After several years of hibernating, gold is back.
Since the start of the year, gold bullion has gained 18% while global gold mining stocks, as measured by the iShares MSCI Global Gold Miners ETF (RING), have soared almost 60%. In comparison, many global stock market indexes along with the S&P 500 have yet to show positive year-to-date performance.
All of this is good news for gold-focused mutual funds, which over the past few years, have struggled to attract investors’ attention due to abysmal returns.
The Tocqueville Gold Fund (TGLDX) has rebounded with an impressive 33% year-to-date gain.
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“Our strategy is to de-emphasize bloated, large-cap companies and to focus on smaller mining companies with entrepreneurial managements that could provide more upside with an increase in gold’s price,” said John Hathaway, co-manager of Tocqueville’s gold fund, in a recent interview.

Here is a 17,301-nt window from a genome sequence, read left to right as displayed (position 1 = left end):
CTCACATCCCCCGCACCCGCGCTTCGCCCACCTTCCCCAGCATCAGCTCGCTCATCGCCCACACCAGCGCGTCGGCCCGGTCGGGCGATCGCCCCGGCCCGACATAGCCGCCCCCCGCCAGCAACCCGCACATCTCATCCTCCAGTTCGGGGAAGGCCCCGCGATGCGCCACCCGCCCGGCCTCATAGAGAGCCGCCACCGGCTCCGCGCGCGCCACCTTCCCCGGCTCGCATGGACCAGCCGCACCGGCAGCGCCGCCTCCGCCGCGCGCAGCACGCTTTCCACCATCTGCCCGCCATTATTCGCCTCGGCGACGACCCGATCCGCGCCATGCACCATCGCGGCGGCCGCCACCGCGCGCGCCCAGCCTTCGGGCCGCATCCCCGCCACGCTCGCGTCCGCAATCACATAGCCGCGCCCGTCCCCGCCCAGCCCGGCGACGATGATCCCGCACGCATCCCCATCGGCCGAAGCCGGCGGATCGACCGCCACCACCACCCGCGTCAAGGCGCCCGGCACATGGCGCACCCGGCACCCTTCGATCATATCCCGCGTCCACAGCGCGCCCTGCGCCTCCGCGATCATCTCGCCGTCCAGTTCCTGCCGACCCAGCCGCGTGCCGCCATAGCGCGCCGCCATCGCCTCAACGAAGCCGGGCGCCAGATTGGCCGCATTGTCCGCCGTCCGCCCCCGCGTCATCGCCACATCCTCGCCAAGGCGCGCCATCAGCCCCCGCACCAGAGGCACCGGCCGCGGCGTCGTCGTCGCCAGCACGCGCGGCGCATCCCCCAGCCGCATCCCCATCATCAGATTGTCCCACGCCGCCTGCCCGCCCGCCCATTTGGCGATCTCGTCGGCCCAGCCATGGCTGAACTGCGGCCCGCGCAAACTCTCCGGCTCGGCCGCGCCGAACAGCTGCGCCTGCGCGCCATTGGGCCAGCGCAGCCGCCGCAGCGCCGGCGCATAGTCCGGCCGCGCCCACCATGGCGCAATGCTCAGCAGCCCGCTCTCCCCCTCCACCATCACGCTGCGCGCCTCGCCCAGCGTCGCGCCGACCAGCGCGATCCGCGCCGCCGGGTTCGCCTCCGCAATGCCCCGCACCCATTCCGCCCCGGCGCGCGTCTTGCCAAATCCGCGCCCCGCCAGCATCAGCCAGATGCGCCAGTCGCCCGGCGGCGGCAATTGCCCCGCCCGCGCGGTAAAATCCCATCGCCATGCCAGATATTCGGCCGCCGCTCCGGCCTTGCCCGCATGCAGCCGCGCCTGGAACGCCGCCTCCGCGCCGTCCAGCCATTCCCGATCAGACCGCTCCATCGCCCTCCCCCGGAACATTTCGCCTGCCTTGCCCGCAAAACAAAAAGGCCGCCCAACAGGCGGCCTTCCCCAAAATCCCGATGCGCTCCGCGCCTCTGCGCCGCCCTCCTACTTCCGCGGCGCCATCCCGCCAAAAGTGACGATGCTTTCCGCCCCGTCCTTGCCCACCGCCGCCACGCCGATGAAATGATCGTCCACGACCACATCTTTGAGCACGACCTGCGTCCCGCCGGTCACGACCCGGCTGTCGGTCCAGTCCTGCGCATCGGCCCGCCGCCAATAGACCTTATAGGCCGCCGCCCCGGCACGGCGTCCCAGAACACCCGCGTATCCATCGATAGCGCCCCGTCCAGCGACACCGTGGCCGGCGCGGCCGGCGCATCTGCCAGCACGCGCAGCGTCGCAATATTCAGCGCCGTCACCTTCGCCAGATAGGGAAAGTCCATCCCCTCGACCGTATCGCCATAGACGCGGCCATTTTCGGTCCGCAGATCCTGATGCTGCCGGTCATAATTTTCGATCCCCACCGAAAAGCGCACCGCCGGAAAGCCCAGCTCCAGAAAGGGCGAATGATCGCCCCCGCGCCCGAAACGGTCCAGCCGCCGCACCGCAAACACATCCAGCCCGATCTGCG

About 85% of TGLDX’s holdings are committed to mid- and small-cap stocks, according to Morningstar. Also, the fund has just 6% exposure to U.S. stocks while the remaining balance is invested in international gold equities. TGLDX has $1.15 billion in assets and charges 1.43% annually.
Gold has a storied history of booms and busts that at times have lasted for decades.
After the convertibility of the U.S. dollar to gold was abolished in 1971, gold prices soared more than 2,000% and hit a peak of $850 per ounce in 1980. But instead of adding to its gains, gold prices entered a two-decade decline, crashing more than 70%. And in 2008, after 28 years of pain, gold bullion finally got back to its 1980 price peak of $850 per ounce.